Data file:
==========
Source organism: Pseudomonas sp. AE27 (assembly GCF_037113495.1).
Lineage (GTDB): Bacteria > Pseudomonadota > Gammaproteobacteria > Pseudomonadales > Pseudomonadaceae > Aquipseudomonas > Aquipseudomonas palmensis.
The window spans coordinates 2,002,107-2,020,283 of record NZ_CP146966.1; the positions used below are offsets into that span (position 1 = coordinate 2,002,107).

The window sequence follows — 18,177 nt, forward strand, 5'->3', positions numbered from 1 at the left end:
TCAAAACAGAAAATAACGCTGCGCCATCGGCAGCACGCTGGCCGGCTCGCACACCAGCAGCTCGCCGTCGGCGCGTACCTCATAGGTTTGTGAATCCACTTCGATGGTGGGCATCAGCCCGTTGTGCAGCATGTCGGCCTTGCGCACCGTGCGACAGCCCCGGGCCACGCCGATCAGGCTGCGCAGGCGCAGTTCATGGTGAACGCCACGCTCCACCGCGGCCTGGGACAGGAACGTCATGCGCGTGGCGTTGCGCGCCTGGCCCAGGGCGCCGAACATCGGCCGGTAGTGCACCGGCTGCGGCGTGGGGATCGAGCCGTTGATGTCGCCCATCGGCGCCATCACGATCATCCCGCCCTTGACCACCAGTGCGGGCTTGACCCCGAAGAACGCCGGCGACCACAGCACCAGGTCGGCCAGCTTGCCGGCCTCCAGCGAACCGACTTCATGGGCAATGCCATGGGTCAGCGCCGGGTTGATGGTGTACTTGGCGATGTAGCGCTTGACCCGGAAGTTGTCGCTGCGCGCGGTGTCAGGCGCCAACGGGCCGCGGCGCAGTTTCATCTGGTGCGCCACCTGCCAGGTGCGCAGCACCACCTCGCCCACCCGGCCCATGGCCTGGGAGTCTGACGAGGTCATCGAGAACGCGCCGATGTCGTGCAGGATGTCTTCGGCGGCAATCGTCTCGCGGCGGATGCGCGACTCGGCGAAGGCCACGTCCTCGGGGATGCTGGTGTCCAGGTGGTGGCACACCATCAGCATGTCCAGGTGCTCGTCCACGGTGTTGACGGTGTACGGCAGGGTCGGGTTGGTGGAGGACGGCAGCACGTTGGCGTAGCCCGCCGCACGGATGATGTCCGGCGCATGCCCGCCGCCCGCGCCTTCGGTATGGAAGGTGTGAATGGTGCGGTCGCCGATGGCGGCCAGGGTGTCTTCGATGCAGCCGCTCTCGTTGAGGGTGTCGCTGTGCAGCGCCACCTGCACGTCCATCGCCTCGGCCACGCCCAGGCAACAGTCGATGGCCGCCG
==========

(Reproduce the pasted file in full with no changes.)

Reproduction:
Source organism: Pseudomonas sp. AE27 (assembly GCF_037113495.1).
Lineage (GTDB): Bacteria > Pseudomonadota > Gammaproteobacteria > Pseudomonadales > Pseudomonadaceae > Aquipseudomonas > Aquipseudomonas palmensis.
The window spans coordinates 2,002,107-2,020,283 of record NZ_CP146966.1; the positions used below are offsets into that span (position 1 = coordinate 2,002,107).

The window sequence follows — 18,177 nt, forward strand, 5'->3', positions numbered from 1 at the left end:
TCAAAACAGAAAATAACGCTGCGCCATCGGCAGCACGCTGGCCGGCTCGCACACCAGCAGCTCGCCGTCGGCGCGTACCTCATAGGTTTGTGAATCCACTTCGATGGTGGGCATCAGCCCGTTGTGCAGCATGTCGGCCTTGCGCACCGTGCGACAGCCCCGGGCCACGCCGATCAGGCTGCGCAGGCGCAGTTCATGGTGAACGCCACGCTCCACCGCGGCCTGGGACAGGAACGTCATGCGCGTGGCGTTGCGCGCCTGGCCCAGGGCGCCGAACATCGGCCGGTAGTGCACCGGCTGCGGCGTGGGGATCGAGCCGTTGATGTCGCCCATCGGCGCCATCACGATCATCCCGCCCTTGACCACCAGTGCGGGCTTGACCCCGAAGAACGCCGGCGACCACAGCACCAGGTCGGCCAGCTTGCCGGCCTCCAGCGAACCGACTTCATGGGCAATGCCATGGGTCAGCGCCGGGTTGATGGTGTACTTGGCGATGTAGCGCTTGACCCGGAAGTTGTCGCTGCGCGCGGTGTCAGGCGCCAACGGGCCGCGGCGCAGTTTCATCTGGTGCGCCACCTGCCAGGTGCGCAGCACCACCTCGCCCACCCGGCCCATGGCCTGGGAGTCTGACGAGGTCATCGAGAACGCGCCGATGTCGTGCAGGATGTCTTCGGCGGCAATCGTCTCGCGGCGGATGCGCGACTCGGCGAAGGCCACGTCCTCGGGGATGCTGGTGTCCAGGTGGTGGCACACCATCAGCATGTCCAGGTGCTCGTCCACGGTGTTGACGGTGTACGGCAGGGTCGGGTTGGTGGAGGACGGCAGCACGTTGGCGTAGCCCGCCGCACGGATGATGTCCGGCGCATGCCCGCCGCCCGCGCCTTCGGTATGGAAGGTGTGAATGGTGCGGTCGCCGATGGCGGCCAGGGTGTCTTCGATGCAGCCGCTCTCGTTGAGGGTGTCGCTGTGCAGCGCCACCTGCACGTCCATCGCCTCGGCCACGCCCAGGCAACAGTCGATGGCCGCCG